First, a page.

I thought one of the challenges for the electronic suspensions at race pace was rider feel. The electronic suspension would not feel consistent to the rider, so the rider doesn't really trust it.
     
  10. cav115

    cav115 Well-Known Member

    Pretty sure the track is mapped to the ECU using GPS to anticipate coming conditions.
     
  11. shakazulu12

    shakazulu12 Well-Known Member

    It's definitely coming. Aprilia already offers turn by turn changes to traction and wheelie control to the masses. Wouldn't take much for active suspension systems to be linked in to that.
     
  12. rice r0cket

    rice r0cket Active Member

    There's more than a few people where price is not a factor, and that limited buyer pool is all that's necessary to make it a success.

    To have a limited production version of the bike they rode and loved, and brings back fond memories, that's really all that's necessary to make the sale. And given how quickly the first R1M sold out, I doubt this will be an issue this time around either.
     
    Gorilla George and ducnut like this.
  13. Shocker

    Shocker Well-Known Member

    The 2015 R1M had such a big draw because people thought that it would be a limited run only be produced for that year leaving it to be a collectors bike (like the 50th Anny LE model)... Then Yamaha decided it would keep producing the R1M year after year reducing its exclusivity.
     
  14. rice r0cket

    rice r0cket Active Member

    And yet....they continue to sell out every year...
     
  15. 418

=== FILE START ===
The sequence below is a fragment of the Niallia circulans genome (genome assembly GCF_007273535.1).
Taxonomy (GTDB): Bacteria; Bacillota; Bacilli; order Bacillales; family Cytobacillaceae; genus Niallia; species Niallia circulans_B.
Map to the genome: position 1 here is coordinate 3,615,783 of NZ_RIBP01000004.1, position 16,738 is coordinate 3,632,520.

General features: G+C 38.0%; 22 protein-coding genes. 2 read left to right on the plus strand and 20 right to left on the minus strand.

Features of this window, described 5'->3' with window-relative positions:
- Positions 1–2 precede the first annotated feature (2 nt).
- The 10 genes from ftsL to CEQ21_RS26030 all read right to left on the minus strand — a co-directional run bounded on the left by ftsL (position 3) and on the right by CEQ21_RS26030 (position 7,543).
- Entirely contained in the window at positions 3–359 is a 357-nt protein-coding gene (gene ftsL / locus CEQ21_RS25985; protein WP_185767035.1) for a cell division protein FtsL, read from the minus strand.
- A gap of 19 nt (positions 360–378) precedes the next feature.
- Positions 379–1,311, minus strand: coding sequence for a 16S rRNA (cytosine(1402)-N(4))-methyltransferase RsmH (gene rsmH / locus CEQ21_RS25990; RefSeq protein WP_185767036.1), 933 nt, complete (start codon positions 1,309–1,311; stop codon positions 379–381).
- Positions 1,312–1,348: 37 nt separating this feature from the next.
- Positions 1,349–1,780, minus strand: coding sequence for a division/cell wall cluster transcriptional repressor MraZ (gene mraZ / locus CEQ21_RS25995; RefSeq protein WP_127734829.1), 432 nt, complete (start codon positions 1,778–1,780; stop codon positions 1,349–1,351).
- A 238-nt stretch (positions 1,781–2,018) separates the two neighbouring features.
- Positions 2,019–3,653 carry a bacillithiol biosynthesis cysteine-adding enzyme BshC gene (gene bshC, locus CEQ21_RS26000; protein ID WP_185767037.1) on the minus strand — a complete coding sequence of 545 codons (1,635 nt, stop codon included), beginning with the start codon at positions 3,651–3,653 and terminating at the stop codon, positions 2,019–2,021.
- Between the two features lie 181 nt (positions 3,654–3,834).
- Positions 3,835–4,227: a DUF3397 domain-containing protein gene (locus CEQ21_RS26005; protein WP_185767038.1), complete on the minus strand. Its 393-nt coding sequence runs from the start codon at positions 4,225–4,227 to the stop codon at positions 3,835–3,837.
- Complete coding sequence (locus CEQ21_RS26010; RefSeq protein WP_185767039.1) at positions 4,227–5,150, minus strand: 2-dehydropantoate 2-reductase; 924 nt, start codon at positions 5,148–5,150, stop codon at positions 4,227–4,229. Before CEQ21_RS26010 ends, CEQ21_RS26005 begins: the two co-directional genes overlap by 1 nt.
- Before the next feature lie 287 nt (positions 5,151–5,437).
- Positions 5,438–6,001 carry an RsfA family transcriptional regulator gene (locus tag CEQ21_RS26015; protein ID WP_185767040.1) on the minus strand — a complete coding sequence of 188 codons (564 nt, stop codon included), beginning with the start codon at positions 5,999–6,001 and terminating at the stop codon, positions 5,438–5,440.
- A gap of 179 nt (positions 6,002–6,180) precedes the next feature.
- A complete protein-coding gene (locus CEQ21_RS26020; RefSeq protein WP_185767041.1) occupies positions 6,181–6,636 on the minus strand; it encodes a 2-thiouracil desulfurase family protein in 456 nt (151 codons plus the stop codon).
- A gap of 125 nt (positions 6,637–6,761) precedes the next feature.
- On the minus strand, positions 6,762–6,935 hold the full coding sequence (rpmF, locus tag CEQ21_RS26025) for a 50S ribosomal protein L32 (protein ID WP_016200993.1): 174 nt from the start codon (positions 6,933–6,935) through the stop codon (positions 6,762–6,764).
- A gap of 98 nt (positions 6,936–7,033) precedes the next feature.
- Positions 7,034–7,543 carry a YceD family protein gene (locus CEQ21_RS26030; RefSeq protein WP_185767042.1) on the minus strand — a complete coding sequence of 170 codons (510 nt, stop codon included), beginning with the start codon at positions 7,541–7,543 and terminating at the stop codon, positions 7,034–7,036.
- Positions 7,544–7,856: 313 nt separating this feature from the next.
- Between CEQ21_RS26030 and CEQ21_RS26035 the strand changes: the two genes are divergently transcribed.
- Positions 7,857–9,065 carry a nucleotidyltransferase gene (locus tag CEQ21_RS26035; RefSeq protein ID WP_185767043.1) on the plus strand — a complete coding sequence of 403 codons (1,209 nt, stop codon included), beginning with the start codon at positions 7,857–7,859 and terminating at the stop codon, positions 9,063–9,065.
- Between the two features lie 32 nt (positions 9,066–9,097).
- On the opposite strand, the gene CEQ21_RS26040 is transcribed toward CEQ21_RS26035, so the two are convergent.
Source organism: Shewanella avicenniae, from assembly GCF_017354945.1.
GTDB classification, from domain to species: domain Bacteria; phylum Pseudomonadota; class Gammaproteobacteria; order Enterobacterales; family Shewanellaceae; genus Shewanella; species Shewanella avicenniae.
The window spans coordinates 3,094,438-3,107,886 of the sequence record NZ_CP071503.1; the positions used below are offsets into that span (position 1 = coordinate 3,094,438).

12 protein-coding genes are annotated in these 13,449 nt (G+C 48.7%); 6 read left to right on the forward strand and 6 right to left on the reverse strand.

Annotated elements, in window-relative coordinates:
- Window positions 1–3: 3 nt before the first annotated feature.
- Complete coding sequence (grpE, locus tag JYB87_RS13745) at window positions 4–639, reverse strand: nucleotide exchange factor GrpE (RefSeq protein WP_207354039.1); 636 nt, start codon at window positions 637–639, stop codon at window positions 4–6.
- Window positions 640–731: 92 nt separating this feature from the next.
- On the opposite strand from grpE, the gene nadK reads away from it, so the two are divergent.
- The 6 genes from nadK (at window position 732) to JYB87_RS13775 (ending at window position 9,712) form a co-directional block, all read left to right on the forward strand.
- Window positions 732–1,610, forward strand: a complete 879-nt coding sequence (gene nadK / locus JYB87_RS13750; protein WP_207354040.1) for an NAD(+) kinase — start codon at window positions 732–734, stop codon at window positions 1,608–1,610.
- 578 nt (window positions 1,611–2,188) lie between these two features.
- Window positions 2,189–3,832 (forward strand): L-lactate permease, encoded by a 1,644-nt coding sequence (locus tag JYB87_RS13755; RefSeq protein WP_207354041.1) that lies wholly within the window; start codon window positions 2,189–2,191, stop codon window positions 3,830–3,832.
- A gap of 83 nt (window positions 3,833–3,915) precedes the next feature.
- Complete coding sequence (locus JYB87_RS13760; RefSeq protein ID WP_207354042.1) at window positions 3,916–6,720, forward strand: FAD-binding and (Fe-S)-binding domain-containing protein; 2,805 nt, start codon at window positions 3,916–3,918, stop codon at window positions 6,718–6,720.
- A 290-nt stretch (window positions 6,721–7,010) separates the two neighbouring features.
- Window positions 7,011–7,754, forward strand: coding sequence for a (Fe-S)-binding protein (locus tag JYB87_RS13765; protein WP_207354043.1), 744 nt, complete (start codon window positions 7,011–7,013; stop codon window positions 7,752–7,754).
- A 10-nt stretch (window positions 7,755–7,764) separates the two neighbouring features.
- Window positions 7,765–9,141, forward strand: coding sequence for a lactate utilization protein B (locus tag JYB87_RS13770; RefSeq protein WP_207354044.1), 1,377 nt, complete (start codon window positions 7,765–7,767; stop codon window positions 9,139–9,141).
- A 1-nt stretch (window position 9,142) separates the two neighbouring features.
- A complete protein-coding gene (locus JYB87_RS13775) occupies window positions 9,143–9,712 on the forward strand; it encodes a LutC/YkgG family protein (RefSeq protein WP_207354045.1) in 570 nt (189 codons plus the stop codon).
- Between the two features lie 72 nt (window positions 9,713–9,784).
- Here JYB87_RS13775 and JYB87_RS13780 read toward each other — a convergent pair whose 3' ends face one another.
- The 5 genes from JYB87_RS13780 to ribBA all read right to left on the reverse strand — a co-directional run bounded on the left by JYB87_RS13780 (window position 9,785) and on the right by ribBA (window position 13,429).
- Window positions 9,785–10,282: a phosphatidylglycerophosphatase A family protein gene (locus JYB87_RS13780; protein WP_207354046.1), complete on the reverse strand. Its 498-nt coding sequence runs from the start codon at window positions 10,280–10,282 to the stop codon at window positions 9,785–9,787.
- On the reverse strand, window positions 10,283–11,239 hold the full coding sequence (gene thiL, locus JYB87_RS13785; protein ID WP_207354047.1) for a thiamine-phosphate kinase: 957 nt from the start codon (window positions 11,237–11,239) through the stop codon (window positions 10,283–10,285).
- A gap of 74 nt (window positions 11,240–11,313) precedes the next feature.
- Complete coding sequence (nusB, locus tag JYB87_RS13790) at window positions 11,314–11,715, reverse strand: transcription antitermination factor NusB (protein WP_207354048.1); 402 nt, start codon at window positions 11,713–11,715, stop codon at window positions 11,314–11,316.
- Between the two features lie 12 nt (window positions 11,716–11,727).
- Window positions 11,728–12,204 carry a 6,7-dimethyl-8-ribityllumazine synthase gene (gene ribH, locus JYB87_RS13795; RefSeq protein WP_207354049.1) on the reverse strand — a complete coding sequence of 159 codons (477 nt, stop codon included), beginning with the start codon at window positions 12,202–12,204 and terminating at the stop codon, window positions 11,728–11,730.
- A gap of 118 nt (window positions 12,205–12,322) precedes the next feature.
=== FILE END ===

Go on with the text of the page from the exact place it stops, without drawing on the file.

418 Expert #59

    I mean I guess that's better than Ducati, they had a special edition evetythang every 6 months to make people think they were buying something limited edition when realistically it was essentially BNG edition bikes.

    That kind of reminds me of what the car manufacturers are doing nowadays with BMW and their M-power series and Mercedes with AMG.
     
  16. speeddaddy

    speeddaddy Well-Known Member

    Manufacturers in Canada are still not spending on road racing like they did. Really too bad, feel for the guys limping along keep it going on shoestring budgets. Wouldn’t take that much to get Brett back in. Having said that after breaking your c5 you understand the risk/reward a little more than most......
     
  17. speeddaddy

    speeddaddy Well-Known Member

    Yeah he broke his c5 st Assen. Recovered fully and actually finished 5th 14 weeks later at Portugal. At that time only the factory riders were making a salary, most everyone else was bringing sponsors ( paying to ride) . Brett had a good gig at Effenbert and actually was making a small salary. That team folded though and the only options for 2013 were pay to ride which he will never do. So he went to University and got his degree in mechanical engineering. Has a good job as an engineer now. Gets on the track whenever he can, and this journalist gig is a great opportunity.
     
  18. 418

    418 Expert #59

     
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  19. ducnut

    ducnut Well-Known Member

    ^^^ Love their YT channel.
     
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  20. YamahaRick

    YamahaRick Yamaha Two Stroke Czar

    The new R1 is definitely not my father's YD-1. What an amazing machine.
     
    cav115, speeddaddy and ducnut like this.